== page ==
Following an introduction, each participant will turn the provided NOX-based hub into an Ethernet switch, then a flow-based switch, and finally a firewall or router - your choice. Along the way, you'll learn the full suite of OpenFlow debugging tools: you'll view flow tables with dpctl, dissect packets with Wireshark, visualize with LAVI, slice with FlowVisor, and simulate a multi-switch, multi-host network with Mininet on your laptop. After the tutorial, you can apply what you've learned in the provided VM-based software environment to physical networks based on software switches, NetFPGAs, or even hardware switches at line rate.

The only requirement is to bring a laptop; no experience is required.

Audience: GENI users


SPP tutorial

Building Experimental Networks Using the Supercharged Planetlab Platform

Thursday, July 22, 1pm - 6pm

Organizer: Jon Turner, Washington University, St. Louis

This tutorial will provide an introduction to the Supercharged Planetlab Platform, now deployed as part of the GENI infrastructure. The tutorial will include background on the various hardware and software components and the roles they play, plus a detailed description of the tools available to users to reserve resources and configure resources to carry out an experiment or demonstration. It will also include demonstrations showing the SPPs in action and a hands-on session during which participants will have an opportunity to work with the SPPs themselves.

Audience: GENI users


Workshops for GENI Developers

RSpec workshop

Resource Representations in GENI

Tuesday, July 20, 9am - noon

Organizer: Ilia Baldine, RENCI

The workshop will continue the thread of discussion started at the GEC7 workshop. It will

  1. Expand on ORCA's use of semantic web descriptions like domain aggregation, multi-layered path computation and edge resource descriptions
  2. Kansei-GENIE WSNDL (for Wireless Sensor Network Description Language) for wireless testbeds
  3. OpenFlow resource representation requirements

Audience: GENI developers


ABAC mini-workshop

GEC 8 ABAC Authorization Management Mini-workshop

Thursday, July 22, 1pm - 6pm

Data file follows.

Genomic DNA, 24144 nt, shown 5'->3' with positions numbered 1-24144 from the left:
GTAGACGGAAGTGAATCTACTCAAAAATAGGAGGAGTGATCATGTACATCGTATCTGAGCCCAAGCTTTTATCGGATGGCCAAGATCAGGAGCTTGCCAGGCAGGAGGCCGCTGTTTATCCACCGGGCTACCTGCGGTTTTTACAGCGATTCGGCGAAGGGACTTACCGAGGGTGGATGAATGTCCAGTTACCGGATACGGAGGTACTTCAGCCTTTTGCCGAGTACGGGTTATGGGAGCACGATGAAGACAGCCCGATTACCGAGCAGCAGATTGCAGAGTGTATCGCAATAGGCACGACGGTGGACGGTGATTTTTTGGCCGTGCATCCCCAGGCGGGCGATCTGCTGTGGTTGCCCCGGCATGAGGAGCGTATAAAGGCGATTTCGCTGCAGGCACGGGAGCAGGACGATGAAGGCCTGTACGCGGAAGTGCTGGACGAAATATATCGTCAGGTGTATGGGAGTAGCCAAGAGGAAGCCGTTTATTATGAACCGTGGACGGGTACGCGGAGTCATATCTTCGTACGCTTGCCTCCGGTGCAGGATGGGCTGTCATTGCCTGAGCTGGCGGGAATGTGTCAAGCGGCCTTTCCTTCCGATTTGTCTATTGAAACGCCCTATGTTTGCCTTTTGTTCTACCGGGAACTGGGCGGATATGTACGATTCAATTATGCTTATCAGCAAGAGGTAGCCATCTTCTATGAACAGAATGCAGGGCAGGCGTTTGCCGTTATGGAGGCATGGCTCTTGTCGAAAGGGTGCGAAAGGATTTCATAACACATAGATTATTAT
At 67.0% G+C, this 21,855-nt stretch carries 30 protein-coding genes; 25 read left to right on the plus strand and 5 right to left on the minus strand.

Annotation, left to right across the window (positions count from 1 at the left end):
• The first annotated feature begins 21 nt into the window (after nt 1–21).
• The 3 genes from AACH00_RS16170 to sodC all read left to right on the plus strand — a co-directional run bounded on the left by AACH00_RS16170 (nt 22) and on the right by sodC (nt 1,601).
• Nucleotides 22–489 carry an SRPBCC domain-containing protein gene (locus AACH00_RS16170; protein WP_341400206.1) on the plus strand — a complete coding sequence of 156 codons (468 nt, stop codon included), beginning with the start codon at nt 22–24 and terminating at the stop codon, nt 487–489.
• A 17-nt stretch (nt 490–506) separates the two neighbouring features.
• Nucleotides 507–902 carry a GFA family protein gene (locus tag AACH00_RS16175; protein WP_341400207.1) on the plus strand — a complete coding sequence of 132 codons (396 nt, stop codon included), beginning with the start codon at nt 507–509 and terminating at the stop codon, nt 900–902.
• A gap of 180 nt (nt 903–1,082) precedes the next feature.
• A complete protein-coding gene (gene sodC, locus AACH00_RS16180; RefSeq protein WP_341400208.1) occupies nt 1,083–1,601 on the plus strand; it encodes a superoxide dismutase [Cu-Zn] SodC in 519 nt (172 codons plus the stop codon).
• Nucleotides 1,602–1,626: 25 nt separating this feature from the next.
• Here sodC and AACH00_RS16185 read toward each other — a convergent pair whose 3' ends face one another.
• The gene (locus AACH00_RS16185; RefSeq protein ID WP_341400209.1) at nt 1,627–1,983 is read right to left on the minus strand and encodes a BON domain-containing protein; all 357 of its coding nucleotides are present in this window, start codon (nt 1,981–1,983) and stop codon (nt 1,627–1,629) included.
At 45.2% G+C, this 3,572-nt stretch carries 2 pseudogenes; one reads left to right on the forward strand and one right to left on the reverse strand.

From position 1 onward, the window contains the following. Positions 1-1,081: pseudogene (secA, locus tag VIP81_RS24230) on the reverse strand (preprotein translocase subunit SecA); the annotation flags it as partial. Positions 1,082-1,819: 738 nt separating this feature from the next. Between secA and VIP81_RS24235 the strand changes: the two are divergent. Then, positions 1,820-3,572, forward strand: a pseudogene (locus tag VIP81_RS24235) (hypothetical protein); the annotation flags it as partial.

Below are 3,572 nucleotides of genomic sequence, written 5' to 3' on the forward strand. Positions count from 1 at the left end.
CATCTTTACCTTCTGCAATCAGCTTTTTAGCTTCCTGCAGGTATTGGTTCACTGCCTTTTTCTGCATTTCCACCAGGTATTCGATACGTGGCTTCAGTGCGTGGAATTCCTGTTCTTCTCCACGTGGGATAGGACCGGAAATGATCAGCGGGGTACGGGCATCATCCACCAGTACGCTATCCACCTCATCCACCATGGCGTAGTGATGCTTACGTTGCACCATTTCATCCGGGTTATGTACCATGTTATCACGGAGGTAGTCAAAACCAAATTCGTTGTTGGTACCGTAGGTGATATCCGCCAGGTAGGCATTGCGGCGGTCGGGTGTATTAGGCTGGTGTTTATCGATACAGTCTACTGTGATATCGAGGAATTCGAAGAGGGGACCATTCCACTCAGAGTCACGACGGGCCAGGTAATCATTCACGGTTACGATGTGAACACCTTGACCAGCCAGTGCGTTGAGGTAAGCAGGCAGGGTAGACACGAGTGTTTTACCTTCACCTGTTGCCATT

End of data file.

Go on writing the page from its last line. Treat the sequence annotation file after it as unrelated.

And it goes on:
Organizers: Steve Schwab, Jay Jacobs, Alefiya Hussain (Cobham Analytic Solutions); John Wroclawski, Ted Faber (USC/ISI)

This workshop will review and discuss Attribute-Based Access Control (ABAC) concepts, principles of operation, and software implementation as related to current and on-going work in GENI. There will be an overview session to review the semantics and logical underpinnings of the seminal ABAC work on trust negotiation, and other sessions to cover:

  • A demonstration and tutorial on the internals of the current ABAC software implementation, in particular focusing on calling conventions and interfaces. This tutorial should assist other projects interested in exploiting ABAC for authorization or access control within their implementation and control framework.
  • A session or moderated panel on the architecture of distributed authorization and trust policies for GENI clearinghouses, control frameworks, substrates and [aggregate] component managers. This session will cover issues related to how GENI entities and campuses hosting GENI deployments should structure trust relationships and authorization policies to support federation amongst themselves as well as with federations extending beyond the GENI-sphere.
  • A session on how particular distributed authorization and trust policies can be rendered using the primitive mechanisms available within ABAC, as well as the potential to leverage other widely deployed federated authorization management systems such as Shibboleth/InCommon. Additionally, questions surrounding what sorts of high-level tools are needed for users and administrators to effectively manage authorization and trust relationships will be discussed.

Audience: GENI developers